Shaky start doesn't derail Serra Catholic in Class A win
By Mark Kaboly
Published: Wednesday, Feb. 27, 2013, 10:54 p.m.
When you think about it, seven years isn't really a long time.
But for Bill Cleary, it felt like a lifetime ago.
Since leading his Serra Catholic girls' basketball team to four consecutive WPIAL Class A title games from 2003-06, the Eagles have failed to get out of the quarterfinals, let alone advance to the championship game.
So much for that.
Serra rallied from a 10-point second-half deficit to outscore North Catholic, 30-13, over the final 11 minutes, as the Eagles advanced to their ninth championship game in school history with a 56-45 win at Keystone Oaks.
“I was telling my wife before the game that it has been quite awhile since I've had this feeling before a game,” said Cleary, who has four WPIAL titles and 523 wins in 26 years. “The anticipation, the nerves. When we were making it to Palumbo year after year, what are you going to do? OK, let's do it. This hasn't happened in a while, so this is a pretty special night.”
Serra (23-2) will take on No. 1 seed and defending champion Vincentian, a 57-38 winner over Quigley Catholic, at Palumbo Center at 11 a.m. Saturday. Serra lost to Vincentian, 67-59, earlier in the season, but that was the least of the Eagles' concerns after the game.
“This means everything to us,” junior forward Nicole Pero said. “This has been our goal since the beginning of June. Everyone doubted us at first, and now we are here. It is just the best feeling.”
Serra got a balanced scoring attack led by Leslie Hoye's 15 points. Pero added 12 points, 12 rebounds and six blocks, while Katie Sieg added 12.
North Catholic (15-10) got 20 points from Lauren Wolosik, but the Central Connecticut recruit hit only 3-of-13 second-half shots while playing all 32 minutes. Wolosik came into the game leading Class A in scoring with 27 points per game.
“We made her run a lot to get the ball,” Cleary said. “She had to go baseline to baseline and had to bring it up because of our pressure. You don't extend too far out because you don't want to give a kid like that a running start to the basket. You want to pick her up and contain her.”
Serra had issues other than containing Wolosik in the first half: The Eagles couldn't put the ball in the basket. The Eagles missed 10 of their first 11 shots, and it didn't get much better. Serra shot 20 percent from the floor in the opening 16 minutes, and North Catholic opened up a 27-19 halftime lead.
“I was going crazy, and my son (assistant coach Jordan Cleary) grabs me and said, ‘Dad, the ball is going to go in — eventually,' ” Cleary said. “All we needed was a couple hoops and it was going to straighten us out. I told them at halftime that we've come back from nine (points behind) before.”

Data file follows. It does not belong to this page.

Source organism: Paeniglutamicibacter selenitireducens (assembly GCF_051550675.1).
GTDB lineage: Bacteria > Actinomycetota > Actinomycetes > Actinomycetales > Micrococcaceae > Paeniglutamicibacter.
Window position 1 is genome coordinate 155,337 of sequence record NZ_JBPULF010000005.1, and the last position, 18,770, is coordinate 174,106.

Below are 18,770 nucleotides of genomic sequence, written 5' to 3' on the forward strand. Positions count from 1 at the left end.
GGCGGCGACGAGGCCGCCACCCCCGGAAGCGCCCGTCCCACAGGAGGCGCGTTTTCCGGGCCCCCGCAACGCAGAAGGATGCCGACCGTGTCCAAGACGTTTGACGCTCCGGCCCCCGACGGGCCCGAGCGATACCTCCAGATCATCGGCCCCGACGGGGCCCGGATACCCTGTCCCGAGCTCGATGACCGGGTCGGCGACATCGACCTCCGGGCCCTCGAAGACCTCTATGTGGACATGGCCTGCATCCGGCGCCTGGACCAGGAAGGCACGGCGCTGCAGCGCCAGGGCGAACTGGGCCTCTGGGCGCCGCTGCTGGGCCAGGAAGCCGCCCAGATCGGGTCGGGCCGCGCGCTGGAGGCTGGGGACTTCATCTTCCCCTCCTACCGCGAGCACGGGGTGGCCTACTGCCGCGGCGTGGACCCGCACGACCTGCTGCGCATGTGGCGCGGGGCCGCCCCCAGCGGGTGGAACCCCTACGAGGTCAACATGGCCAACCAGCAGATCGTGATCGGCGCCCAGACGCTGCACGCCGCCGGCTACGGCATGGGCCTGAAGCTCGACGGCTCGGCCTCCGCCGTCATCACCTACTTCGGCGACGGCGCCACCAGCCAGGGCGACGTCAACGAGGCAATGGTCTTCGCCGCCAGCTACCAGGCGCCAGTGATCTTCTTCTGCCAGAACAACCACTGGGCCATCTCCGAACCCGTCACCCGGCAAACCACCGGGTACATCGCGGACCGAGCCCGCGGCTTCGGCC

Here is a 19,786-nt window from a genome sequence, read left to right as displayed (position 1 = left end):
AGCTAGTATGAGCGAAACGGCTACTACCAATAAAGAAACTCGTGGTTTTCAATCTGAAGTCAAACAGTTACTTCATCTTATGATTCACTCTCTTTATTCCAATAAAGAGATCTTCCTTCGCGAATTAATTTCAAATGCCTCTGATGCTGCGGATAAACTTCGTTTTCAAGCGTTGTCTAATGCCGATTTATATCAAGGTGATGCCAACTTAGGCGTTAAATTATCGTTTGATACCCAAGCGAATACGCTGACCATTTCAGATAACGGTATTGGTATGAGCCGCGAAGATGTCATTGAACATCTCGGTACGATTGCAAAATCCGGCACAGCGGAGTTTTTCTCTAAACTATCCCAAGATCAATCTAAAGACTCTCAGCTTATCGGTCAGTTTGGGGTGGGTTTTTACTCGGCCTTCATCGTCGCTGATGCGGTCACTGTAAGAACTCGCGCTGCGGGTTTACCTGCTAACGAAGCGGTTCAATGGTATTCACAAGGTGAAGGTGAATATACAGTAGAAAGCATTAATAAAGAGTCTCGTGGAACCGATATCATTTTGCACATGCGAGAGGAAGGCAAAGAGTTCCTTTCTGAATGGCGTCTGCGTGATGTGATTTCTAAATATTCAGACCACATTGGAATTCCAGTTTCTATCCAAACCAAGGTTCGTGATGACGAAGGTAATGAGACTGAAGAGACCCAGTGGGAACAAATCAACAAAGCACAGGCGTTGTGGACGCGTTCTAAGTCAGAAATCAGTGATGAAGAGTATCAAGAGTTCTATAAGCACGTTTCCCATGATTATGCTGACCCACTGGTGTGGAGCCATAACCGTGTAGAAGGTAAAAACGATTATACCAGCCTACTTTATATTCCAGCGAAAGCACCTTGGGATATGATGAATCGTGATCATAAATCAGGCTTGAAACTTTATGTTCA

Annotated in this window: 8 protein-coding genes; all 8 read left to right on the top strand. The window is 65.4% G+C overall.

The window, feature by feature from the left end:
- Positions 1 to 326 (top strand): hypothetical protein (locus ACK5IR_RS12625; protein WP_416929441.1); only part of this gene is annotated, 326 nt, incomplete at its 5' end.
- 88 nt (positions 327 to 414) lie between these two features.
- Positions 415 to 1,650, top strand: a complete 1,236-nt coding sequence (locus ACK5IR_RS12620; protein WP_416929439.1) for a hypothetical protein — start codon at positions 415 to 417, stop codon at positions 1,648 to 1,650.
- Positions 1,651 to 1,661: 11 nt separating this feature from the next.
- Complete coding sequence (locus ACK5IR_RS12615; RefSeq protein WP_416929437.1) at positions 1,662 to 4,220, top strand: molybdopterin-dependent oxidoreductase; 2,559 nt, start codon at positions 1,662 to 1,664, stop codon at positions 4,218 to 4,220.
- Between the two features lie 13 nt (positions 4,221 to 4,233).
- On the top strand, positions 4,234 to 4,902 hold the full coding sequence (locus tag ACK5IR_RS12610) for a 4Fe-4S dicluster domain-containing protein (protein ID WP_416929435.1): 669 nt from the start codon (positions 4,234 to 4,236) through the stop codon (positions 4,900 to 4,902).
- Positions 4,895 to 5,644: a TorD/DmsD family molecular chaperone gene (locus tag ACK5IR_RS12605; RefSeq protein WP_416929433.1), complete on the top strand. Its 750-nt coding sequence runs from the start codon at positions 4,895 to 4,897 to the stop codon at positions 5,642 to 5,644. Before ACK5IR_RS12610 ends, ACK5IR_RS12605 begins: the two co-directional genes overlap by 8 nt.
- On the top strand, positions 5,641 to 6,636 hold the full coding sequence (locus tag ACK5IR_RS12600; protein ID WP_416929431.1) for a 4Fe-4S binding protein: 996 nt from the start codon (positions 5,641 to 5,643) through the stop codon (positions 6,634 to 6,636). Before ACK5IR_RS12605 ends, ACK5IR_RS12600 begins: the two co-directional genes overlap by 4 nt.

North Catholic led, 31-21, with five minutes left in the third when Jordan Cleary's prediction came true. Hoye and Jessie Manfredi hit 3-pointers before Pero took over.
Pero scored eight points and grabbed five rebounds in a span of three minutes, as Serra went on a 23-3 run to take a 44-35 lead early in the fourth.
Serra shot 54 percent from the floor in the decisive second half.
“They came out aggressive in the second half, and I feel that we did not,” North Catholic coach Molly Rottmann said. “We got a little bit tight and missed a couple of shots. That affects you on defense, and all of a sudden you aren't moving much and not getting your hands on loose balls. To Serra's credit, they played hard and battled back.”
Mark Kaboly is a staff writer for Trib Total Media. Reach him at email@example.com or via Twitter @MarkKaboly_Trib.
Show commenting policy
TribLive commenting policy
You are solely responsible for your comments and by using TribLive.com you agree to our Terms of Service.
We moderate comments. Our goal is to provide substantive commentary for a general readership. By screening submissions, we provide a space where readers can share intelligent and informed commentary that enhances the quality of our news and information.
While most comments will be posted if they are on-topic and not abusive, moderating decisions are subjective. We will make them as carefully and consistently as we can. Because of the volume of reader comments, we cannot review individual moderation decisions with readers.
We value thoughtful comments representing a range of views that make their point quickly and politely. We make an effort to protect discussions from repeated comments either by the same reader or different readers.
We follow the same standards for taste as the daily newspaper. A few things we won't tolerate: personal attacks, obscenity, vulgarity, profanity (including expletives and letters followed by dashes), commercial promotion, impersonations, incoherence, proselytizing and SHOUTING. Don't include URLs to Web sites.
We do not edit comments. They are either approved or deleted. We reserve the right to edit a comment that is quoted or excerpted in an article. In this case, we may fix spelling and punctuation.
We welcome strong opinions and criticism of our work, but we don't want comments to become bogged down with discussions of our policies and we will moderate accordingly.
We appreciate it when readers and people quoted in articles or blog posts point out errors of fact or emphasis and will investigate all assertions. But these suggestions should be sent via e-mail. To avoid distracting other readers, we won't publish comments that suggest a correction. Instead, corrections will be made in a blog post or in an article.
Subscribe today! Click here for our subscription offers.